An often irreverent look at some of the week's other news, including iPod with video, SQL Server and Visual Studio 2005 RTM, Microsoft earnings, PC shipments, Microsoft vs. South Korea, Google suit stayed, AMD vs. Intel, VMWare Player, and so much more...
If you're interested in the speed of the new FIOS connection, I finally have some results. Using the speed test on bandwidth.com, I'm averaging about 12.8 Mbps down and just a hair under 2 Mbps up. That's pretty sweet. To be fair, in usage, I don't really see a big difference. As with all things Internet-related, you're at the mercy of the host to which you're connected. I would imagine that this connection could be handy for massive file transfers and online gaming. But with half the planet apparently trying to download SQL Server 2005 and Visual Studio 2005 from MSDN Subscriber Downloads (see below) this week, I didn't exactly fare very well in that department either.
Switching Internet providers is painful. Switching over my entire home network to the new connection proved even more difficult, and I wasn't expecting that. I used the FIOS install to switch completely to gigabit Ethernet networking, and 108 Mbps wireless, using a nice D-Link gaming router that I've had sitting around here for a while. The switchover was somewhat straightforward, but I had a heck of a time getting my network-attached Dell laser printer to work properly. Through a bizarre series of driver uninstalls and reinstalls--on every single one of my systems, no less--I can once again print, for the most part. But the weirdest thing happened on my main desktop PC: After a few days of printing fine over the new network, it now refuses to print to the Dell, and crashes any application that tries to print (Word, Outlook, StarOffice, whatever). Then, Word just started crashing all the time, and let's face it: I use Word all day, every day, and it never, ever crashes. So I switched the default printer to the Microsoft Office Document Image Writer, and .. voila. No more crashes. That is just unbelievable. Days later, I still haven't solved this issue. What a mess.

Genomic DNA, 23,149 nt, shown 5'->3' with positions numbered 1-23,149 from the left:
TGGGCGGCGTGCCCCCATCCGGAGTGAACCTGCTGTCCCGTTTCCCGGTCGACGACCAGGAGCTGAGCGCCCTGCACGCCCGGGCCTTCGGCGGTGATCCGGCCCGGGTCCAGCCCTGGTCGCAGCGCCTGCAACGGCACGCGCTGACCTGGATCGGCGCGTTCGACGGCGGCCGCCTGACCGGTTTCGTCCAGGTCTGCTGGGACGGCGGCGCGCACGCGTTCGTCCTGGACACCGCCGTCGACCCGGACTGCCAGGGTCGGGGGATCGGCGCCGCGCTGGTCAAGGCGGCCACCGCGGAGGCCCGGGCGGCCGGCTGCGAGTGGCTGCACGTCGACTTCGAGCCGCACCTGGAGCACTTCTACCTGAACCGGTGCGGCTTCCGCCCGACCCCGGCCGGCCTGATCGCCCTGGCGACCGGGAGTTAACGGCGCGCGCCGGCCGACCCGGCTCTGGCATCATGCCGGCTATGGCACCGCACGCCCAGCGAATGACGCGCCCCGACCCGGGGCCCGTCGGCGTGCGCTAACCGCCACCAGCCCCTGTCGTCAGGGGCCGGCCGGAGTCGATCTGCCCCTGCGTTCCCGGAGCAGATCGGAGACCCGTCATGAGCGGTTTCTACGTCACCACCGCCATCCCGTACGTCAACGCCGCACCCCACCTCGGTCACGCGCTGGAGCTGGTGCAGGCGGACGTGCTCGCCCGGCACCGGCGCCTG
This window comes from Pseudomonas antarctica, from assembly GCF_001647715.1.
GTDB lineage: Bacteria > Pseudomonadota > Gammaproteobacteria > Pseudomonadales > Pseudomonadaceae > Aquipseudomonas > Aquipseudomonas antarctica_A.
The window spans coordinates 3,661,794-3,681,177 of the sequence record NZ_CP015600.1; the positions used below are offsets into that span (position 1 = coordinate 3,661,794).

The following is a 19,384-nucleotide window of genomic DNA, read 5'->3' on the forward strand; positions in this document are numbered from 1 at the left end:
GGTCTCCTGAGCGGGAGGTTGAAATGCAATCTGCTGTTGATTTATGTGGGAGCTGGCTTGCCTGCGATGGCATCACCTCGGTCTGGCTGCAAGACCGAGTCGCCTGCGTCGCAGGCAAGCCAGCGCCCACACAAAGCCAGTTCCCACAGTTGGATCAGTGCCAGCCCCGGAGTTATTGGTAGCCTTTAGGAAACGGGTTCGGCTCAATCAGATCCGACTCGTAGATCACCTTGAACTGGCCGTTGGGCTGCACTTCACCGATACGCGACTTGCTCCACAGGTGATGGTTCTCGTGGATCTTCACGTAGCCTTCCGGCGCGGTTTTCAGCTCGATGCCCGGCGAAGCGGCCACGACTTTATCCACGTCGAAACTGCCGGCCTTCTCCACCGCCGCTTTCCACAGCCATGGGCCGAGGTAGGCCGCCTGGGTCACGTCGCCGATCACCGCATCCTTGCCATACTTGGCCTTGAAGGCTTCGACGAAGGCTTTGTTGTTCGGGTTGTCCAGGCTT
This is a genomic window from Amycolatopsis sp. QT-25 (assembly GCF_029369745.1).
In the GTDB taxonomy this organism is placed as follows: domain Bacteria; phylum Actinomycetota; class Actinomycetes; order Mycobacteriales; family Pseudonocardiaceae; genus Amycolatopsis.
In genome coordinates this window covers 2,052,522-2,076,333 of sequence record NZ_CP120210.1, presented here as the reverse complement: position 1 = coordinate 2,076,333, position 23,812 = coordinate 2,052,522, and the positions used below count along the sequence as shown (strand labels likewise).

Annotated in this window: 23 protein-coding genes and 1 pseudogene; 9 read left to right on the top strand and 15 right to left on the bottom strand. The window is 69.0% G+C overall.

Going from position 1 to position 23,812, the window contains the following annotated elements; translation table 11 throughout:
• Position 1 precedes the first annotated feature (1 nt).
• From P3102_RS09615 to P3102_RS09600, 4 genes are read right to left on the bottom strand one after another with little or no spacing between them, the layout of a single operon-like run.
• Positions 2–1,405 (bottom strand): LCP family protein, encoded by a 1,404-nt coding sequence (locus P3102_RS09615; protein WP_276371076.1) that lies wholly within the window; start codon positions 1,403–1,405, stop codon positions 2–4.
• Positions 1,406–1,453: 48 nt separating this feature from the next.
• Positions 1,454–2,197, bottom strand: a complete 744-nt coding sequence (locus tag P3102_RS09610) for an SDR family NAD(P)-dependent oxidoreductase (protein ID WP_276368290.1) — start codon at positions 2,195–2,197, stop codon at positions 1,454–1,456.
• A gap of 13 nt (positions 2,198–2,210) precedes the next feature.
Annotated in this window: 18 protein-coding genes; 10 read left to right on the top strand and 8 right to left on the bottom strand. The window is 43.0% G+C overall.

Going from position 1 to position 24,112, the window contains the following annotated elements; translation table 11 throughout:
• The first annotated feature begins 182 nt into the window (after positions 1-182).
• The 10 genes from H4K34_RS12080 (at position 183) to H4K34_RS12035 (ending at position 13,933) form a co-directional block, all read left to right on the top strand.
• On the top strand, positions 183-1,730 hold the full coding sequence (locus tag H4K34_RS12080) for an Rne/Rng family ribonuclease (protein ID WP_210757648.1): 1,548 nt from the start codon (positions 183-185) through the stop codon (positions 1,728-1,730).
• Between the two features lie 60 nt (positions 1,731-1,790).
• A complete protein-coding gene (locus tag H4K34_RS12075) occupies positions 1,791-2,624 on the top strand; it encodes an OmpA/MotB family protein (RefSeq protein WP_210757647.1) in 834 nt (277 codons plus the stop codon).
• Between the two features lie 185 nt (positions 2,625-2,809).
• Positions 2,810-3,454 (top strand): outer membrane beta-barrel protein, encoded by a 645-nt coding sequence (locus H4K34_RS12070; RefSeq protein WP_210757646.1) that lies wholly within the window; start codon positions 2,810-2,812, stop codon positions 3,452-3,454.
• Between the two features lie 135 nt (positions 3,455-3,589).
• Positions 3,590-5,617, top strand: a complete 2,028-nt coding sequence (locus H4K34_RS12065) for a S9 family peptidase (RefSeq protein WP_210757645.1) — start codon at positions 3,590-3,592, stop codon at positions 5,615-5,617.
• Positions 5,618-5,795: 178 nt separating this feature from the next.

I've been playing with a new iPod with video, the Apple Universal Dock, and the new Apple Remote for the past week, and I have two observations. First, despite years of experience with portable video, I'm super impressed with both the iPod video and the video formats (MPEG-4 and H.264) that it utilizes; even at 320 x 240 (or 480 x 270, as I've encoded my widescreen videos in), these movies look great blasted out to a large TV set, albeit with sub-DVD-style artifacts here and there. Second, I'm suddenly hooked on the TV show "Lost." I purchased the show's premiere episode via iTunes to test the iPod, and now my wife and I are several episodes in and there's no turning back. My TV watching habits tend toward horror movies, history and travel shows, and comedies like "The Simpsons" and "Family Guy," and I find most network TV to be reprehensible and unintelligent. But "Lost" is just good stuff. I guess TV is like anything else: There's good buried in there with the bad. The trick is to find it.